• Pay employers £1,000 to take on new trainees, and £2,000 per apprentice.
  • Doubling number of work coaches in job centres and extra £1bn funding for the Department for Work and Pensions to get people back into employment.
  • New £2billion Green Homes Grant voucher scheme to cover two thirds of cost of home improvements like better insulation, up to £5,000.  
  • £1billion to make schools and hospitals greener and more energy efficient.  
  • Immediately increase stamp duty threshold from £125,000 to £500,000 until Match 31.
  • Cut VAT from 20 per cent to five per cent for hospitality and tourism sectors for six months.
  • In August everyone will be given ‘Eat Out To Help Out Discount. Apply to meals eat at any participating business, Monday to Wednesday, and will be worth 50 per cent off with businesses claiming cash back.    

Boris Johnson has vowed to bring forward a Roosevelt-style ‘New Deal’ to help the UK ‘bounce forward’ after lockdown laid waste to the economy, with huge investment in ‘levelling up’ infrastructure and skills.

How much will the latest rescue measures cost? 

The Chancellor said direct coronavirus bailouts up to now had cost £160billion

Some £49billion extra has been provided to public services – including an eye-watering £15billion on PPE equipment.

Another £140billion has been committed in loans and guarantees – not to mention the Bank of England’s £300billion of quantitative easing so far this year.. 

The package announced today says the ‘job retention bonus’ will cost up to £9.4billion, while the Kickstart scheme and boosts for job searches and skills will add £3.7billion.

The bill for slashing VAT for hospitality will be £4.1billion, raising the Stamp Duty threshold will cost £3.8billion and spending on the eating out scheme will be £500million.

The infrastructure moves will cost £5.6billion, environmental improvements in the public sector and social housing £1.1billion, and subsidising insulation upgrades for homes £2billion

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But today’s mini-Budget focused on shoring up jobs rather than capital spending, amid warnings that the unemployment rate could be nearly 15 per cent by the end of this year if there is a second spike.

There was no attempt to balance the books, which have been plunged deep into the red by the pandemic. And Mr Sunak has not published a forecast for the public finances, which economists fear will record a deficit of £350billion this year – more than twice the level seen at the height of the 2008 financial crisis.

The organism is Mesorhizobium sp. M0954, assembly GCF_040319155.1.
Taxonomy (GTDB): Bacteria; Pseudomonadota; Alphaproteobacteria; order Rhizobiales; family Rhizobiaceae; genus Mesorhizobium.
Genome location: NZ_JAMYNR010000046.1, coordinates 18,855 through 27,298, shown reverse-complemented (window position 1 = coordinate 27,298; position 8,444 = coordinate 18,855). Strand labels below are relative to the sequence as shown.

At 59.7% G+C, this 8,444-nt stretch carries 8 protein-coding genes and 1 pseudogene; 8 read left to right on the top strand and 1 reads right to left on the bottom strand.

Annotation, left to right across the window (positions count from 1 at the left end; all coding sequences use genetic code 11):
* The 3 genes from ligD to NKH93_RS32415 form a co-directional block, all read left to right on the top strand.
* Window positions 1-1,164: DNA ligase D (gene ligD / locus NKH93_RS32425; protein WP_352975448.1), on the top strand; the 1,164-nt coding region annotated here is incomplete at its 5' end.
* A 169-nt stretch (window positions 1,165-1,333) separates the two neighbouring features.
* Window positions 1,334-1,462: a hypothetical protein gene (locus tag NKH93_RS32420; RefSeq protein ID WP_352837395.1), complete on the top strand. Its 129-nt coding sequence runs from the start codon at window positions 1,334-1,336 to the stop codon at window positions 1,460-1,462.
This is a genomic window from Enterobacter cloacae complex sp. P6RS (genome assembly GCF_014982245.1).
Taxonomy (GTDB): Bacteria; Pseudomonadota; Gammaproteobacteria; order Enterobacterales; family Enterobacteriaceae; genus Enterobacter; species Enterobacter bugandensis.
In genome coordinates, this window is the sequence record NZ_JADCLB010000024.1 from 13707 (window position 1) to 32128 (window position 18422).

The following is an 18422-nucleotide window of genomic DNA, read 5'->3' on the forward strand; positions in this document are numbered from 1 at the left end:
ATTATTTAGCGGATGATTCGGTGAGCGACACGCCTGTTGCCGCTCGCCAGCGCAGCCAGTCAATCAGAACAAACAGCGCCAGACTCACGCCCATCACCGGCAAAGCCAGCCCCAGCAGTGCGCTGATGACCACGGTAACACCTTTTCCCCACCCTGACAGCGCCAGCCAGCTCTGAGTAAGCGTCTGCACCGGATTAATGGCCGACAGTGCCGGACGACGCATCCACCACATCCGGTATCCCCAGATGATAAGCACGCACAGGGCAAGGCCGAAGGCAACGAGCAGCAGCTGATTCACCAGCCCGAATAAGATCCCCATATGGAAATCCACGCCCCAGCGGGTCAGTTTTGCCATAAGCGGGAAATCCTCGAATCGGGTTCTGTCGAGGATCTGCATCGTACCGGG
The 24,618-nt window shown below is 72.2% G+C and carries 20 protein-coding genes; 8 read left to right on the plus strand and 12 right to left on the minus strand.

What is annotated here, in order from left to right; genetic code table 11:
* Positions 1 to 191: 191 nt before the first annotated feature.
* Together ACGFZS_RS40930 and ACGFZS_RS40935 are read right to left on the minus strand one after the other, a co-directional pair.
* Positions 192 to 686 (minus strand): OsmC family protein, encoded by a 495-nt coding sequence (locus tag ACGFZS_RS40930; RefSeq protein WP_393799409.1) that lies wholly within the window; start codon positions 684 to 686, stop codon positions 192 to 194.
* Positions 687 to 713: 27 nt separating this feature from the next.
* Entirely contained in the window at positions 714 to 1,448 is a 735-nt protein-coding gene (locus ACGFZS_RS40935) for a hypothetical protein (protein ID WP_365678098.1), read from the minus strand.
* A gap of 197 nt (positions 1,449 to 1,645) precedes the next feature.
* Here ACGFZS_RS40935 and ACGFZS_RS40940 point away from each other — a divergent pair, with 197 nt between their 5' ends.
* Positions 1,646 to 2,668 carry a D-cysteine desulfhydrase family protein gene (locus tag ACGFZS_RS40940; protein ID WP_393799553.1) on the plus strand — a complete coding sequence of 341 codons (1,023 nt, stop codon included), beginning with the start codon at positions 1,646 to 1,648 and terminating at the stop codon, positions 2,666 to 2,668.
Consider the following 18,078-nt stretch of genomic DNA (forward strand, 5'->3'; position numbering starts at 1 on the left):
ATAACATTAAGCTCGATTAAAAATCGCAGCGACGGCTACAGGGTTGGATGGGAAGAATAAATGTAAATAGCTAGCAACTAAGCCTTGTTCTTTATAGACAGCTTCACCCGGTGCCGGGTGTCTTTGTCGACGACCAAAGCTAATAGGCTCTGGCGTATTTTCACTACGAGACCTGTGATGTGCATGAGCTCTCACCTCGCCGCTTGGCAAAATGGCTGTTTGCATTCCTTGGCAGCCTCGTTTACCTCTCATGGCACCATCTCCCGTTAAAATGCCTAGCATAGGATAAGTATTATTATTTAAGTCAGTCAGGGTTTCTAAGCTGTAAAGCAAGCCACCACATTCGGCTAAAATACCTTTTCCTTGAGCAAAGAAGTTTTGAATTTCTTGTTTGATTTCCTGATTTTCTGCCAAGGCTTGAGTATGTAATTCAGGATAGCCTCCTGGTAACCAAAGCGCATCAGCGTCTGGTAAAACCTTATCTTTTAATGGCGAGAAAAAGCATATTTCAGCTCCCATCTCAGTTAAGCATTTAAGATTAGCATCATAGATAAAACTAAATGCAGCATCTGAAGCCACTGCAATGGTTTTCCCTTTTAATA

The Chancellor said bailout up to now amounted to £160billion, with £49billion extra provided to public services – including an eye-watering £15billion on PPE equipment.

Some £50billion of VAT and tax has been deferred, and £73billion has been loaned or guaranteed.  

The package announced today says the ‘job retention bonus’ will cost up to £9.4billion, while the Kickstart scheme and boosts for job searches and skills will add £3.7billion.

The bill for slashing VAT for hospitality will be £4.1billion, raising the Stamp Duty threshold will cost £3.8billion and spending on the eating out scheme will be £500million.

The infrastructure moves will cost £5.6billion, environmental improvements in the public sector and social housing £1.1billion, and subsidising insulation upgrades for homes £2billion. 

Mr Sunak said the government’s interventions so far had ‘significantly protected people’s incomes, with the least well off in society supported the most’.

Mr Sunak conceded that the UK faces ‘profound economic challenges’ that had shrunk the economy by 25 per cent, but told the Commons that mass unemployment was not ‘inevitable’ and no-one would be left without ‘hope’. 

‘We are not just going to accept this,’ he told MPs. ‘People need to know we are going to do all we can to give everyone the opportunity of good and secure work.’ 

The IMF has warned the UK is on track for a 10.2 per cent recession this year

The IMF has warned the UK is on track for a 10.2 per cent recession this year

The IMF estimates that the UK’s fiscal response to the crisis is bigger as a percentage of GDP than some other major countries – but not as big as Italy, Germany or Japan

The public sector debt pile has reached the £2trillion mark as the crisis causes chaos

The public sector debt pile has reached the £2trillion mark as the crisis causes chaos

The OECD has warned that the unemployment rate could be nearly 15 per cent if there is a second peak of coronavirus

The OECD has warned that the unemployment rate could be nearly 15 per cent if there is a second peak of coronavirus

Some 9.4million jobs are now on furlough, with costs standing at £27.4billion and still rising fast